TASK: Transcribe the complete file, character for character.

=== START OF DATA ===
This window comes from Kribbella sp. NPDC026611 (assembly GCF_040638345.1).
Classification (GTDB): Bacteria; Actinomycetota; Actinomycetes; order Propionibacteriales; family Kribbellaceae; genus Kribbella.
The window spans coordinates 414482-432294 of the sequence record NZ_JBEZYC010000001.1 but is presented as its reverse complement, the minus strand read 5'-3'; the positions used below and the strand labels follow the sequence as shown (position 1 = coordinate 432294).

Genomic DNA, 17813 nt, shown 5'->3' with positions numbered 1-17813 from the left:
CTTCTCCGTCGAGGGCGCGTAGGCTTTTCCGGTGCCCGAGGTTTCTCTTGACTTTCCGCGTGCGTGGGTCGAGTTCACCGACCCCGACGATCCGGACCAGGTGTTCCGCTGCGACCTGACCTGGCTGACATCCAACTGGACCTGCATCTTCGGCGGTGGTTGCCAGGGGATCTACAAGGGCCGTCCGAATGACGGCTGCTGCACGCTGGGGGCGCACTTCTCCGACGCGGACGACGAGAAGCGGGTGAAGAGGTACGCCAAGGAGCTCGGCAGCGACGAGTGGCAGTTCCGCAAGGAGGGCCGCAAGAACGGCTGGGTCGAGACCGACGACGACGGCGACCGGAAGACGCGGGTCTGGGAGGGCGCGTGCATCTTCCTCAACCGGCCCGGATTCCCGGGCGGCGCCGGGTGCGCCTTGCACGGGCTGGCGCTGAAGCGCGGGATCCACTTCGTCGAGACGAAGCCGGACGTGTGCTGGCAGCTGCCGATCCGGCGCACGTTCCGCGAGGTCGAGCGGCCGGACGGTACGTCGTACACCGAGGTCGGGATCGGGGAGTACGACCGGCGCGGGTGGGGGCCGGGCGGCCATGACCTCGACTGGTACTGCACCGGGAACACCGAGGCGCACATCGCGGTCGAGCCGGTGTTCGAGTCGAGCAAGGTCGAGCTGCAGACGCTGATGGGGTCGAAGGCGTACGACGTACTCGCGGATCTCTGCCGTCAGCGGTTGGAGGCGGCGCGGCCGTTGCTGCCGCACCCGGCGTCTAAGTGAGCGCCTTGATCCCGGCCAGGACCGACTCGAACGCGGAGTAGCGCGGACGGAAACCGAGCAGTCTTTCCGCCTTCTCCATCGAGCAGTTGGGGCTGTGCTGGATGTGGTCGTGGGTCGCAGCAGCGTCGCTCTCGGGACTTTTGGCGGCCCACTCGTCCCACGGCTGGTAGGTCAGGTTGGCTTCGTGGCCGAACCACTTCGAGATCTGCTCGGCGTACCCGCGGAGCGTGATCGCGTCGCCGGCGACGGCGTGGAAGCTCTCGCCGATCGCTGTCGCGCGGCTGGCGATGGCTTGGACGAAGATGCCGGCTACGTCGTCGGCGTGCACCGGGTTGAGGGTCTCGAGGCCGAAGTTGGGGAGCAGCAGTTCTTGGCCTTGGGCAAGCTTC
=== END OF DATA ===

This window comes from Kribbella sp. NPDC026611 (assembly GCF_040638345.1).
Classification (GTDB): Bacteria; Actinomycetota; Actinomycetes; order Propionibacteriales; family Kribbellaceae; genus Kribbella.
The window spans coordinates 414482-432294 of the sequence record NZ_JBEZYC010000001.1 but is presented as its reverse complement, the minus strand read 5'-3'; the positions used below and the strand labels follow the sequence as shown (position 1 = coordinate 432294).

Genomic DNA, 17813 nt, shown 5'->3' with positions numbered 1-17813 from the left:
CTTCTCCGTCGAGGGCGCGTAGGCTTTTCCGGTGCCCGAGGTTTCTCTTGACTTTCCGCGTGCGTGGGTCGAGTTCACCGACCCCGACGATCCGGACCAGGTGTTCCGCTGCGACCTGACCTGGCTGACATCCAACTGGACCTGCATCTTCGGCGGTGGTTGCCAGGGGATCTACAAGGGCCGTCCGAATGACGGCTGCTGCACGCTGGGGGCGCACTTCTCCGACGCGGACGACGAGAAGCGGGTGAAGAGGTACGCCAAGGAGCTCGGCAGCGACGAGTGGCAGTTCCGCAAGGAGGGCCGCAAGAACGGCTGGGTCGAGACCGACGACGACGGCGACCGGAAGACGCGGGTCTGGGAGGGCGCGTGCATCTTCCTCAACCGGCCCGGATTCCCGGGCGGCGCCGGGTGCGCCTTGCACGGGCTGGCGCTGAAGCGCGGGATCCACTTCGTCGAGACGAAGCCGGACGTGTGCTGGCAGCTGCCGATCCGGCGCACGTTCCGCGAGGTCGAGCGGCCGGACGGTACGTCGTACACCGAGGTCGGGATCGGGGAGTACGACCGGCGCGGGTGGGGGCCGGGCGGCCATGACCTCGACTGGTACTGCACCGGGAACACCGAGGCGCACATCGCGGTCGAGCCGGTGTTCGAGTCGAGCAAGGTCGAGCTGCAGACGCTGATGGGGTCGAAGGCGTACGACGTACTCGCGGATCTCTGCCGTCAGCGGTTGGAGGCGGCGCGGCCGTTGCTGCCGCACCCGGCGTCTAAGTGAGCGCCTTGATCCCGGCCAGGACCGACTCGAACGCGGAGTAGCGCGGACGGAAACCGAGCAGTCTTTCCGCCTTCTCCATCGAGCAGTTGGGGCTGTGCTGGATGTGGTCGTGGGTCGCAGCAGCGTCGCTCTCGGGACTTTTGGCGGCCCACTCGTCCCACGGCTGGTAGGTCAGGTTGGCTTCGTGGCCGAACCACTTCGAGATCTGCTCGGCGTACCCGCGGAGCGTGATCGCGTCGCCGGCGACGGCGTGGAAGCTCTCGCCGATCGCTGTCGCGCGGCTGGCGATGGCTTGGACGAAGATGCCGGCTACGTCGTCGGCGTGCACCGGGTTGAGGGTCTCGAGGCCGAAGTTGGGGAGCAGCAGTTCTTGGCCTTGGGCAAGCTTC